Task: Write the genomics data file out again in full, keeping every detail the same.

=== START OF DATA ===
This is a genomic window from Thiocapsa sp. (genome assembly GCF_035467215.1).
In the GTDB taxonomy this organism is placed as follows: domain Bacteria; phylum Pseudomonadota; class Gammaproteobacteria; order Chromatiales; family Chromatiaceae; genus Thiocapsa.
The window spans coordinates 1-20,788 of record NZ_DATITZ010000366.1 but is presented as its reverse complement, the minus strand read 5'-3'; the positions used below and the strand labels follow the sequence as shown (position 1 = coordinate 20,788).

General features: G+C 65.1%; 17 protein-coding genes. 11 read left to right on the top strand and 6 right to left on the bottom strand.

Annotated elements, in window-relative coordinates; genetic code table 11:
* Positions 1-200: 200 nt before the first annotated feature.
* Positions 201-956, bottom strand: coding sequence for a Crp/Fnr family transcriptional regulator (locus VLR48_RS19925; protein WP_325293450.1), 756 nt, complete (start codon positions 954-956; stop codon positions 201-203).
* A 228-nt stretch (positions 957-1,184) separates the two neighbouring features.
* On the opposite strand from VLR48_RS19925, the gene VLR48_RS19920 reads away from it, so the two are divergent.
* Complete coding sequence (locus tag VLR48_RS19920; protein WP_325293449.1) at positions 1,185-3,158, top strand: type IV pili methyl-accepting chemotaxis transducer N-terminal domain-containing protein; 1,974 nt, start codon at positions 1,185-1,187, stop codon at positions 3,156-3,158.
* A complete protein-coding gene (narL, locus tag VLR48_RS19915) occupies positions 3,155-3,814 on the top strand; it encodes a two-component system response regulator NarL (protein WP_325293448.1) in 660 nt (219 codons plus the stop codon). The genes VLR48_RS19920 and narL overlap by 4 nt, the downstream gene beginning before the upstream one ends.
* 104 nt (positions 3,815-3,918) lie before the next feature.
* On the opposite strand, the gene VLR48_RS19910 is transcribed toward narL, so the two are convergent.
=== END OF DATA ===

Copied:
This is a genomic window from Thiocapsa sp. (genome assembly GCF_035467215.1).
In the GTDB taxonomy this organism is placed as follows: domain Bacteria; phylum Pseudomonadota; class Gammaproteobacteria; order Chromatiales; family Chromatiaceae; genus Thiocapsa.
The window spans coordinates 1-20,788 of record NZ_DATITZ010000366.1 but is presented as its reverse complement, the minus strand read 5'-3'; the positions used below and the strand labels follow the sequence as shown (position 1 = coordinate 20,788).

General features: G+C 65.1%; 17 protein-coding genes. 11 read left to right on the top strand and 6 right to left on the bottom strand.

Annotated elements, in window-relative coordinates; genetic code table 11:
* Positions 1-200: 200 nt before the first annotated feature.
* Positions 201-956, bottom strand: coding sequence for a Crp/Fnr family transcriptional regulator (locus VLR48_RS19925; protein WP_325293450.1), 756 nt, complete (start codon positions 954-956; stop codon positions 201-203).
* A 228-nt stretch (positions 957-1,184) separates the two neighbouring features.
* On the opposite strand from VLR48_RS19925, the gene VLR48_RS19920 reads away from it, so the two are divergent.
* Complete coding sequence (locus tag VLR48_RS19920; protein WP_325293449.1) at positions 1,185-3,158, top strand: type IV pili methyl-accepting chemotaxis transducer N-terminal domain-containing protein; 1,974 nt, start codon at positions 1,185-1,187, stop codon at positions 3,156-3,158.
* A complete protein-coding gene (narL, locus tag VLR48_RS19915) occupies positions 3,155-3,814 on the top strand; it encodes a two-component system response regulator NarL (protein WP_325293448.1) in 660 nt (219 codons plus the stop codon). The genes VLR48_RS19920 and narL overlap by 4 nt, the downstream gene beginning before the upstream one ends.
* 104 nt (positions 3,815-3,918) lie before the next feature.
* On the opposite strand, the gene VLR48_RS19910 is transcribed toward narL, so the two are convergent.